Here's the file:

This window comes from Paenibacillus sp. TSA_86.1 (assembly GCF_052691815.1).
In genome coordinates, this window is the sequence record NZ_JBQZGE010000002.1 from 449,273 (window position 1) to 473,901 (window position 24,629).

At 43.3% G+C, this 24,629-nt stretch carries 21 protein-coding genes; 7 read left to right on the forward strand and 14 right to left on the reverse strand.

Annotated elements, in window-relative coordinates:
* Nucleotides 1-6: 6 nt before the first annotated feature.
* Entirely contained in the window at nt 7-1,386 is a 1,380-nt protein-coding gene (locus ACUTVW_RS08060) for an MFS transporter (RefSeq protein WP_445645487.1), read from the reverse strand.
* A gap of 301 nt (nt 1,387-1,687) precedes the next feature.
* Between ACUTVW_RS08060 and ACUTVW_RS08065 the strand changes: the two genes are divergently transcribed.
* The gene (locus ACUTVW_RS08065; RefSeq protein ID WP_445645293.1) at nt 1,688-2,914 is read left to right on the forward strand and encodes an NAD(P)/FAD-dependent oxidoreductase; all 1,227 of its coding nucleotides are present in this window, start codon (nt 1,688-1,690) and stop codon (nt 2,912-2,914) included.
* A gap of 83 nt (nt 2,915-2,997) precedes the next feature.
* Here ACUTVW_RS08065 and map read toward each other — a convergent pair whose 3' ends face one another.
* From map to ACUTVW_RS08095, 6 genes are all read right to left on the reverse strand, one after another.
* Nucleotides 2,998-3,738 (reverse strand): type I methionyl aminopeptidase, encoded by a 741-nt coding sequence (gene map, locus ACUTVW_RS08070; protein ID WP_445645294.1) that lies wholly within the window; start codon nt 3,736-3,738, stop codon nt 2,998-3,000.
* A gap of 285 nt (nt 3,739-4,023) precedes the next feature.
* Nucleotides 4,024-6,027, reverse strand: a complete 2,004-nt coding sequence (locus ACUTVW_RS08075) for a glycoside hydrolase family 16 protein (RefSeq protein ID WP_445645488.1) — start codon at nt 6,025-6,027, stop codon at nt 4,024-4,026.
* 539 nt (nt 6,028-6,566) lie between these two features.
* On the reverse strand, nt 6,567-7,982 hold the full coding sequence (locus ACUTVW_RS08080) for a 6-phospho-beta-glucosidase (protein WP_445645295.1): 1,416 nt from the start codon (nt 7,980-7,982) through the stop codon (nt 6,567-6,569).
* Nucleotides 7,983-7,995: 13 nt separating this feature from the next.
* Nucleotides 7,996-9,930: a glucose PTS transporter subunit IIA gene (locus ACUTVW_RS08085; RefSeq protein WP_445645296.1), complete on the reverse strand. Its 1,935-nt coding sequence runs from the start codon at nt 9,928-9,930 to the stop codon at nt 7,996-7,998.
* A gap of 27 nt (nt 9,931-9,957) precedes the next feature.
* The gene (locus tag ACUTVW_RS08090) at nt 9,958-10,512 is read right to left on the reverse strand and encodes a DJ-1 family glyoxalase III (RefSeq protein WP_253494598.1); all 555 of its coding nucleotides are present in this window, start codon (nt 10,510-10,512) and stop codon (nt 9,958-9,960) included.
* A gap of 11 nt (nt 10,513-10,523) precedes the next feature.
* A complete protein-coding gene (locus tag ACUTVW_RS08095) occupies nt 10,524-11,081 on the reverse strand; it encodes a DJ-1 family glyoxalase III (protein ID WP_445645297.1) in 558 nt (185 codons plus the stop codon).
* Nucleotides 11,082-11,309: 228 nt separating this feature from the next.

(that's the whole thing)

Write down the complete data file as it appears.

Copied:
This window comes from Paenibacillus sp. TSA_86.1 (assembly GCF_052691815.1).
In genome coordinates, this window is the sequence record NZ_JBQZGE010000002.1 from 449,273 (window position 1) to 473,901 (window position 24,629).

At 43.3% G+C, this 24,629-nt stretch carries 21 protein-coding genes; 7 read left to right on the forward strand and 14 right to left on the reverse strand.

Annotated elements, in window-relative coordinates:
* Nucleotides 1-6: 6 nt before the first annotated feature.
* Entirely contained in the window at nt 7-1,386 is a 1,380-nt protein-coding gene (locus ACUTVW_RS08060) for an MFS transporter (RefSeq protein WP_445645487.1), read from the reverse strand.
* A gap of 301 nt (nt 1,387-1,687) precedes the next feature.
* Between ACUTVW_RS08060 and ACUTVW_RS08065 the strand changes: the two genes are divergently transcribed.
* The gene (locus ACUTVW_RS08065; RefSeq protein ID WP_445645293.1) at nt 1,688-2,914 is read left to right on the forward strand and encodes an NAD(P)/FAD-dependent oxidoreductase; all 1,227 of its coding nucleotides are present in this window, start codon (nt 1,688-1,690) and stop codon (nt 2,912-2,914) included.
* A gap of 83 nt (nt 2,915-2,997) precedes the next feature.
* Here ACUTVW_RS08065 and map read toward each other — a convergent pair whose 3' ends face one another.
* From map to ACUTVW_RS08095, 6 genes are all read right to left on the reverse strand, one after another.
* Nucleotides 2,998-3,738 (reverse strand): type I methionyl aminopeptidase, encoded by a 741-nt coding sequence (gene map, locus ACUTVW_RS08070; protein ID WP_445645294.1) that lies wholly within the window; start codon nt 3,736-3,738, stop codon nt 2,998-3,000.
* A gap of 285 nt (nt 3,739-4,023) precedes the next feature.
* Nucleotides 4,024-6,027, reverse strand: a complete 2,004-nt coding sequence (locus ACUTVW_RS08075) for a glycoside hydrolase family 16 protein (RefSeq protein ID WP_445645488.1) — start codon at nt 6,025-6,027, stop codon at nt 4,024-4,026.
* 539 nt (nt 6,028-6,566) lie between these two features.
* On the reverse strand, nt 6,567-7,982 hold the full coding sequence (locus ACUTVW_RS08080) for a 6-phospho-beta-glucosidase (protein WP_445645295.1): 1,416 nt from the start codon (nt 7,980-7,982) through the stop codon (nt 6,567-6,569).
* Nucleotides 7,983-7,995: 13 nt separating this feature from the next.
* Nucleotides 7,996-9,930: a glucose PTS transporter subunit IIA gene (locus ACUTVW_RS08085; RefSeq protein WP_445645296.1), complete on the reverse strand. Its 1,935-nt coding sequence runs from the start codon at nt 9,928-9,930 to the stop codon at nt 7,996-7,998.
* A gap of 27 nt (nt 9,931-9,957) precedes the next feature.
* The gene (locus tag ACUTVW_RS08090) at nt 9,958-10,512 is read right to left on the reverse strand and encodes a DJ-1 family glyoxalase III (RefSeq protein WP_253494598.1); all 555 of its coding nucleotides are present in this window, start codon (nt 10,510-10,512) and stop codon (nt 9,958-9,960) included.
* A gap of 11 nt (nt 10,513-10,523) precedes the next feature.
* A complete protein-coding gene (locus tag ACUTVW_RS08095) occupies nt 10,524-11,081 on the reverse strand; it encodes a DJ-1 family glyoxalase III (protein ID WP_445645297.1) in 558 nt (185 codons plus the stop codon).
* Nucleotides 11,082-11,309: 228 nt separating this feature from the next.